Global halal market is now estimated to worth over $2.3 trillion and still growing at an annual rate of 20 per cent, the Managing Director of Abuja Enterprise Agency, AEA, Muhammad Tukur Arabi, has said.
This was even as the management of TAJ Bank led by the Founder/Chief Operating Officer, Hamid Joda and the Managing Director, Norfadelizan AbdulRahman, vowed to continue creating awareness among Nigerians on the establishment of halal industry to further attract foreign investments, create jobs and reduce poverty in the country.
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They spoke yesterday at the opening ceremony of virtual World Halal Expo 2020, organised by MyEvents International in collaboration with the TAJ Bank, ICICE and MIMOIN in Abuja.
In his presentation titled “Future of Halal Market: Nigeria as Halal Gateway to Africa” at the event, Arabi, explained that “the critical sectors of the halal market are 61 per cent food, 26 per cent pharmaceuticals and 11 per cent cosmetics, among others.”
The managing director, who was represented by the Assistant General Manager of AEA, Alhaji Shehu Abdulkadir, maintained that potentials for the halal market were huge, explaining that “the halal market is not a set of Islamic rules about meat consumption but an industry that spans several sectors that includes food, cosmetics, healthcare, finance, travel, tours etc.
Why halal industry is not popular in Nigeria
Arabi observed that the challenge of the sector include inadequate awareness on the halal industry, few halal certification bodies, and poor synergy between the public and the private sector, among others.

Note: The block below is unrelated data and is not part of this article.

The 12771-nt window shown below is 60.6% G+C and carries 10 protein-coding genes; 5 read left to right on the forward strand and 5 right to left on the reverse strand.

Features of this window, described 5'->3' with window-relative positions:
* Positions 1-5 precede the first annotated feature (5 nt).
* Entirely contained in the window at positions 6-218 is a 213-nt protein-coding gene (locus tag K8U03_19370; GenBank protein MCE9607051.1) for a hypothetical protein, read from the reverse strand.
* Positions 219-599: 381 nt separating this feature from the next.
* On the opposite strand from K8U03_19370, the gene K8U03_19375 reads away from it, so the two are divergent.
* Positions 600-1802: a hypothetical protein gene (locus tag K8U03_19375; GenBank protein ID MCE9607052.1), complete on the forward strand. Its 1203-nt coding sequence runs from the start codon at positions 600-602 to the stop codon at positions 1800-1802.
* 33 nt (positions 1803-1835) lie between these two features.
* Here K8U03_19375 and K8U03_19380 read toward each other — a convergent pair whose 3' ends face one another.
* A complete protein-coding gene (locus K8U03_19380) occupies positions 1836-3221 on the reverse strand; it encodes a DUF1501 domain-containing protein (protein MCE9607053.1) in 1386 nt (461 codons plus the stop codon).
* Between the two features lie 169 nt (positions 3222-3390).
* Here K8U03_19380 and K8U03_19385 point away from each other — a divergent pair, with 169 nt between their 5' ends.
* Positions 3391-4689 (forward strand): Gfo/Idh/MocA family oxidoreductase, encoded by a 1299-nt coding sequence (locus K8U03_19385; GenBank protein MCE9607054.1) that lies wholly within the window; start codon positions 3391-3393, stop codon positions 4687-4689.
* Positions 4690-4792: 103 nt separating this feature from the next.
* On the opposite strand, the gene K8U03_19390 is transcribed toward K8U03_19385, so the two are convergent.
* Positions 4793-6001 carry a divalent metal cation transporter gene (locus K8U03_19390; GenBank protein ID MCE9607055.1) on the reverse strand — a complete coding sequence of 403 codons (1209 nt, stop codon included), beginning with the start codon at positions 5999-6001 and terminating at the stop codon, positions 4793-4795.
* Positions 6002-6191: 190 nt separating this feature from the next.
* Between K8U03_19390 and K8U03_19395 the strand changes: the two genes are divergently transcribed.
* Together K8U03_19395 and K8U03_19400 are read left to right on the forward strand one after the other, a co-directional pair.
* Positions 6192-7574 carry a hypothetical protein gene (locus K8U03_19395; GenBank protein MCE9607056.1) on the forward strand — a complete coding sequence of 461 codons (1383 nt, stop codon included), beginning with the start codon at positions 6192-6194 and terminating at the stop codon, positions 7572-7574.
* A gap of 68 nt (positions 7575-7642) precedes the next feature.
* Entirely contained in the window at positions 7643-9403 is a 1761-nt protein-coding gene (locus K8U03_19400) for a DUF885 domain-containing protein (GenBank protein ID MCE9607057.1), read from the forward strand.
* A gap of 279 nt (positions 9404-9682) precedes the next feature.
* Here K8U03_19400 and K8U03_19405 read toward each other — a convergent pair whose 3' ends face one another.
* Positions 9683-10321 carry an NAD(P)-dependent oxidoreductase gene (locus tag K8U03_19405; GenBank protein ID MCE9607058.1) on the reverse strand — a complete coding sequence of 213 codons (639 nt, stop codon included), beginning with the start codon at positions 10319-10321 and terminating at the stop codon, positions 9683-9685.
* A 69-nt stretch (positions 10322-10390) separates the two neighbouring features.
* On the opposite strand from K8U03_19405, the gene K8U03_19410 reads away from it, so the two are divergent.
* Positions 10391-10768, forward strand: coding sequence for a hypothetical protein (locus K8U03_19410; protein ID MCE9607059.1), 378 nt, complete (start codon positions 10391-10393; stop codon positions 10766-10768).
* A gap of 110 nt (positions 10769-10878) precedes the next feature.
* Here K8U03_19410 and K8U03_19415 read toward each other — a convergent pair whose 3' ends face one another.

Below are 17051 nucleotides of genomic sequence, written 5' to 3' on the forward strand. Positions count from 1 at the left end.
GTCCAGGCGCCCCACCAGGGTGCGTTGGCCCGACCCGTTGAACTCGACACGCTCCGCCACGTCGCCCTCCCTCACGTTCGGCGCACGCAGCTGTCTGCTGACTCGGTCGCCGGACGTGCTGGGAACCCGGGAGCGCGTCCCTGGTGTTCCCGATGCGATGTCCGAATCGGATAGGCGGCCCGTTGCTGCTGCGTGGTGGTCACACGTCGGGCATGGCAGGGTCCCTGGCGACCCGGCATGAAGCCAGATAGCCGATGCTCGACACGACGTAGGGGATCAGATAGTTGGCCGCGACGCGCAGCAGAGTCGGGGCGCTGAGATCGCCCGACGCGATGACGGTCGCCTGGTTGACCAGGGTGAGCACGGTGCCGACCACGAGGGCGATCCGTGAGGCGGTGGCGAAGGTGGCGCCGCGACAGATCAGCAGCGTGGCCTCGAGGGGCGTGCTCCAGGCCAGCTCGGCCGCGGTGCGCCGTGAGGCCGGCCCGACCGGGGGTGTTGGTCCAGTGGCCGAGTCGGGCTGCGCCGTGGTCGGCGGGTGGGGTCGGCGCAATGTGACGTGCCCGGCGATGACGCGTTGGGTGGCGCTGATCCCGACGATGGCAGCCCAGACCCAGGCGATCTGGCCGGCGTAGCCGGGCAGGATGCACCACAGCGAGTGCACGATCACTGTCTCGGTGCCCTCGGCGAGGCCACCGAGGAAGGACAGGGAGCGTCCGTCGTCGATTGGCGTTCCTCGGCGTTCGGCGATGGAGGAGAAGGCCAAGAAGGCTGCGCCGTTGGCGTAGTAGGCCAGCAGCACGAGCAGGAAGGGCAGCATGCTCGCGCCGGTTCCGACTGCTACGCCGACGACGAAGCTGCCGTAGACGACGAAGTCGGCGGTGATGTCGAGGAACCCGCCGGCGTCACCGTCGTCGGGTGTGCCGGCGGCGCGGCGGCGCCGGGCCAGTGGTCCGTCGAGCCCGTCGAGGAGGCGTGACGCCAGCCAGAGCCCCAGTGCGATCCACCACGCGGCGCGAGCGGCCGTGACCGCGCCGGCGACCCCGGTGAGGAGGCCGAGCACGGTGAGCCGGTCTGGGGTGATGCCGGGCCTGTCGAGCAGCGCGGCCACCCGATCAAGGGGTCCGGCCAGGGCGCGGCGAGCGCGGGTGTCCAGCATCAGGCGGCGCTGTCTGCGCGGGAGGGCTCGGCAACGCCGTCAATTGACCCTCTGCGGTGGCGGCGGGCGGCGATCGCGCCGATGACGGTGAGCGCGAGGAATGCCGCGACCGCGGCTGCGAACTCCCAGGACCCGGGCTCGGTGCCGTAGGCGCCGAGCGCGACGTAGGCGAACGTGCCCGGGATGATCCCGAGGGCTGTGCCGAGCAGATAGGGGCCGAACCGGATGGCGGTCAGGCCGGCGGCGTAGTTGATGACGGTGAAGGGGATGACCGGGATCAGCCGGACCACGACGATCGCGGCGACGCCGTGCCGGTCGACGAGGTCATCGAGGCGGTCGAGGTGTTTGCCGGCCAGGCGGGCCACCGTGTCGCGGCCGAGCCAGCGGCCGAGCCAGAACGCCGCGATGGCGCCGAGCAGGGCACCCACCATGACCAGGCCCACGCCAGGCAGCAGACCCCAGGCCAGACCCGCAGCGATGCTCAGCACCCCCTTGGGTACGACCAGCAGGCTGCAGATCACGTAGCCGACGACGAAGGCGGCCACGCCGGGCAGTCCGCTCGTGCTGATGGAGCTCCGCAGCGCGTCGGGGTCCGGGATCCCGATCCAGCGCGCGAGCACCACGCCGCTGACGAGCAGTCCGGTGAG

He added that the absence of a government backed regulatory authority, has made the halal industry in Nigeria failed to gain recognition, thus hindering the growth both locally and
He said that Nigeria could take its places as a gateway for the halal industry in Africa through “better coordination between the government and private sector in creating a favourable environment for the sector to flourish, creating awareness on its potentials, and establishing more halal certification bodies to facilitate additional companies to be certified.
The managing director noted that the halal industry has the capacity to attract foreign investment, create jobs, reduce poverty and generate wealth, stressing that this will go a long way in addressing many economic challenges facing the country.
Other panelists from Malaysia, Indonesia, Japan, Poland and Spain, highlighted several opportunities of the halal industry, noting that its markets are increasing across the world, especially in non-Muslim countries where most of the products are being patronised.